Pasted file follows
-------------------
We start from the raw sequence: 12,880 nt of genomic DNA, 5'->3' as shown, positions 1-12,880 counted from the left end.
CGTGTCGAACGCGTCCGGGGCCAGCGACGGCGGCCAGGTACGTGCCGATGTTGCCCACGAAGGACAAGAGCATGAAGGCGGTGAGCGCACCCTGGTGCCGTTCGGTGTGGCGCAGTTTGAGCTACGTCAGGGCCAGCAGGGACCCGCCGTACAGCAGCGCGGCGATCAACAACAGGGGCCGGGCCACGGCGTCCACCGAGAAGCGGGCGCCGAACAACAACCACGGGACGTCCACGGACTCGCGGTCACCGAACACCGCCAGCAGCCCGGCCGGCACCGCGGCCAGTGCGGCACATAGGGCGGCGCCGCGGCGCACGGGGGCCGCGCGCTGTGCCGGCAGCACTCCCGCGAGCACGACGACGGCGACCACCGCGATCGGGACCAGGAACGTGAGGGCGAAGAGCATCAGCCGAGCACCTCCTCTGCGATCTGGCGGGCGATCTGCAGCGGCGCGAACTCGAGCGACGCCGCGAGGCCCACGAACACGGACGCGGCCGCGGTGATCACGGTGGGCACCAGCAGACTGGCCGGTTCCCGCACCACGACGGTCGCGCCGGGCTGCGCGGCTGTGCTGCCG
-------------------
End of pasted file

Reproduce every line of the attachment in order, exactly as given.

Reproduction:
We start from the raw sequence: 12,880 nt of genomic DNA, 5'->3' as shown, positions 1-12,880 counted from the left end.
CGTGTCGAACGCGTCCGGGGCCAGCGACGGCGGCCAGGTACGTGCCGATGTTGCCCACGAAGGACAAGAGCATGAAGGCGGTGAGCGCACCCTGGTGCCGTTCGGTGTGGCGCAGTTTGAGCTACGTCAGGGCCAGCAGGGACCCGCCGTACAGCAGCGCGGCGATCAACAACAGGGGCCGGGCCACGGCGTCCACCGAGAAGCGGGCGCCGAACAACAACCACGGGACGTCCACGGACTCGCGGTCACCGAACACCGCCAGCAGCCCGGCCGGCACCGCGGCCAGTGCGGCACATAGGGCGGCGCCGCGGCGCACGGGGGCCGCGCGCTGTGCCGGCAGCACTCCCGCGAGCACGACGACGGCGACCACCGCGATCGGGACCAGGAACGTGAGGGCGAAGAGCATCAGCCGAGCACCTCCTCTGCGATCTGGCGGGCGATCTGCAGCGGCGCGAACTCGAGCGACGCCGCGAGGCCCACGAACACGGACGCGGCCGCGGTGATCACGGTGGGCACCAGCAGACTGGCCGGTTCCCGCACCACGACGGTCGCGCCGGGCTGCGCGGCTGTGCTGCCG